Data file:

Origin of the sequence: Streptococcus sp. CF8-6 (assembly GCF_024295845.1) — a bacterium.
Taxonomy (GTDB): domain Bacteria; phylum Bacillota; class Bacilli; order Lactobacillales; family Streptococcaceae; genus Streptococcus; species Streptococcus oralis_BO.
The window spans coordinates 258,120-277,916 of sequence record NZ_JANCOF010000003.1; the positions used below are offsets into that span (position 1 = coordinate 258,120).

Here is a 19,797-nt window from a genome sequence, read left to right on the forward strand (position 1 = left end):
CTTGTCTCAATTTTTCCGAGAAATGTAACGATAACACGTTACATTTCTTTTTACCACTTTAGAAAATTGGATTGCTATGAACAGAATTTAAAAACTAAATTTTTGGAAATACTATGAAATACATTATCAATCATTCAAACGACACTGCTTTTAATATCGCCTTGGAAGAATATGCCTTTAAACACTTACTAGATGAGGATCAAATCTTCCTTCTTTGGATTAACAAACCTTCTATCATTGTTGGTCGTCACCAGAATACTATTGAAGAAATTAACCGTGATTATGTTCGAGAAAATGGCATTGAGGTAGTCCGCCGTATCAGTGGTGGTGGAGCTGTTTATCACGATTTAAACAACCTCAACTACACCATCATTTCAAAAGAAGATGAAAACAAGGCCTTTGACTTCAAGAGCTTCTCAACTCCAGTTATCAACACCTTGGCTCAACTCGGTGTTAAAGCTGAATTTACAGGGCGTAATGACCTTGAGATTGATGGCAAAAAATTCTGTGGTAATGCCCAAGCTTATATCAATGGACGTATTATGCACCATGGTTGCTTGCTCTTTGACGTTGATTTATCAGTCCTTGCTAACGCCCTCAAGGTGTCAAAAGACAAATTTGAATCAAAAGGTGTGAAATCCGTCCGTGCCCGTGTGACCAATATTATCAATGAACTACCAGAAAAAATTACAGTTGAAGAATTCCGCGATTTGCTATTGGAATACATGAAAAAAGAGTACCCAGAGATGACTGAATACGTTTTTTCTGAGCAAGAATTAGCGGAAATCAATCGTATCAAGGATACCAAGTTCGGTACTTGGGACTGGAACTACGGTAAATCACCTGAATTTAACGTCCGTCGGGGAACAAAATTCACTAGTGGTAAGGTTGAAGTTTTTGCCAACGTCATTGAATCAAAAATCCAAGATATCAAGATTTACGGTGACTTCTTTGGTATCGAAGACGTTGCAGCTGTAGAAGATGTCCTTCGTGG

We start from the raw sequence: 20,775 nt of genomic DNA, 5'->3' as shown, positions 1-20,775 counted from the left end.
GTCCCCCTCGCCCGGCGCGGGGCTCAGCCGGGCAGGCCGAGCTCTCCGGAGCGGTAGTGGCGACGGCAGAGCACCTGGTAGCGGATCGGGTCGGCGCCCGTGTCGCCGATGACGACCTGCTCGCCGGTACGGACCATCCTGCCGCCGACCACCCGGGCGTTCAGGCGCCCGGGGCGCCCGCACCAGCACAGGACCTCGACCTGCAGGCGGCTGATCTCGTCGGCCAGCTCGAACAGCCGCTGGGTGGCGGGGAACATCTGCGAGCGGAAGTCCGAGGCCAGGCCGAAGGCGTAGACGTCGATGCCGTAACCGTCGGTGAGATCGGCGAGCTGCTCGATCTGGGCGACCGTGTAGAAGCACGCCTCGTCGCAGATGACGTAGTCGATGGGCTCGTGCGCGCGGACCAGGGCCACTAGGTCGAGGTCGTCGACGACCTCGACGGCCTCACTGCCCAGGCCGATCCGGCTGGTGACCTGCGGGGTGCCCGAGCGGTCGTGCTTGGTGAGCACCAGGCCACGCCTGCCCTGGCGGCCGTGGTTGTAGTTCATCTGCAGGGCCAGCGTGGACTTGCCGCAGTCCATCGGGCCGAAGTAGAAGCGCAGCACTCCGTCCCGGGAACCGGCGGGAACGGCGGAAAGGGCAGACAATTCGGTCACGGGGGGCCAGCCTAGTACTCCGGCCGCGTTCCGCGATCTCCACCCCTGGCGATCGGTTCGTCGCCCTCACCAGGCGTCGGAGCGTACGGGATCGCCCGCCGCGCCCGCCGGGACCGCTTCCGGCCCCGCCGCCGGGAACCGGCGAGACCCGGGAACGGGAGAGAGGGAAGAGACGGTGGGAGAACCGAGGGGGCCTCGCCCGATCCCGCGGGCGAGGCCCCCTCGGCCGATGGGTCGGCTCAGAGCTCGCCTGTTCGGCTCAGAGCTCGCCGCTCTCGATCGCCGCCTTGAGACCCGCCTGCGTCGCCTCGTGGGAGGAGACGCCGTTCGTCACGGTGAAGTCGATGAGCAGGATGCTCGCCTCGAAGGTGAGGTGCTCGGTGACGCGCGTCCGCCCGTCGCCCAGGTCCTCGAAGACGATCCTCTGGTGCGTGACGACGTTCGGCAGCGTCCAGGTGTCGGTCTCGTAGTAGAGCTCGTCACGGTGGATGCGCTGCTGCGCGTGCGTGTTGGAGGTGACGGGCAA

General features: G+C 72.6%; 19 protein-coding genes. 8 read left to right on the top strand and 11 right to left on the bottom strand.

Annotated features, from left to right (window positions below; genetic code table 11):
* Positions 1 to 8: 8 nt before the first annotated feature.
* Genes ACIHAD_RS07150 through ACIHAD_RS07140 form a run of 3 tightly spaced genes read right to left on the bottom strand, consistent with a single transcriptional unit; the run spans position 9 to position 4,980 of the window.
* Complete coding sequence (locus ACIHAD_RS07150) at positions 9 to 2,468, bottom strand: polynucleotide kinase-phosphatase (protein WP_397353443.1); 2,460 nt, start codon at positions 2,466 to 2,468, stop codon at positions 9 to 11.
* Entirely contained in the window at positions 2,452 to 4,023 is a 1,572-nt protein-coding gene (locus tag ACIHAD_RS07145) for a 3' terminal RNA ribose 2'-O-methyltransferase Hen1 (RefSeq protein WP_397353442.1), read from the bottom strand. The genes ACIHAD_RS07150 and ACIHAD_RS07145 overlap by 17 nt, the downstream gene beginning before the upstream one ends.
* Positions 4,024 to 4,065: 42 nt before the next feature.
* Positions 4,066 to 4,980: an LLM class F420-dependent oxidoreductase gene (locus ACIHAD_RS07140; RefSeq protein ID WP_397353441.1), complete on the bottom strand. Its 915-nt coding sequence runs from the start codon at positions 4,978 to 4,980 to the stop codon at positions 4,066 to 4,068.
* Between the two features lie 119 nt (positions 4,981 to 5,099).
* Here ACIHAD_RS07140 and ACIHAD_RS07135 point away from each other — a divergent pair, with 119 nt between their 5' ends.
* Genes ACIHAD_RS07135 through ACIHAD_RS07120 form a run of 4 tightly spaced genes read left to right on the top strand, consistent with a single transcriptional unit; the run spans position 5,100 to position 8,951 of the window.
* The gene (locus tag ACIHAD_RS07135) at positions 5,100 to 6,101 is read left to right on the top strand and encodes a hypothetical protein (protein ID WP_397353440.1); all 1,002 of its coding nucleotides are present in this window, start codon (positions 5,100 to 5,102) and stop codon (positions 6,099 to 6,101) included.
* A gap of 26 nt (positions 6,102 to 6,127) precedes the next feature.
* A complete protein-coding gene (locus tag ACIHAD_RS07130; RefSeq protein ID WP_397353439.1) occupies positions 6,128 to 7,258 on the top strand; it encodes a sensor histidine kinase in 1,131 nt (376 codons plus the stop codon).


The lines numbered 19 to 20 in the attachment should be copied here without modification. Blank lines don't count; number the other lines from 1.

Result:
* The gene (locus tag ACIHAD_RS07135) at positions 5,100 to 6,101 is read left to right on the top strand and encodes a hypothetical protein (protein ID WP_397353440.1); all 1,002 of its coding nucleotides are present in this window, start codon (positions 5,100 to 5,102) and stop codon (positions 6,099 to 6,101) included.
* A gap of 26 nt (positions 6,102 to 6,127) precedes the next feature.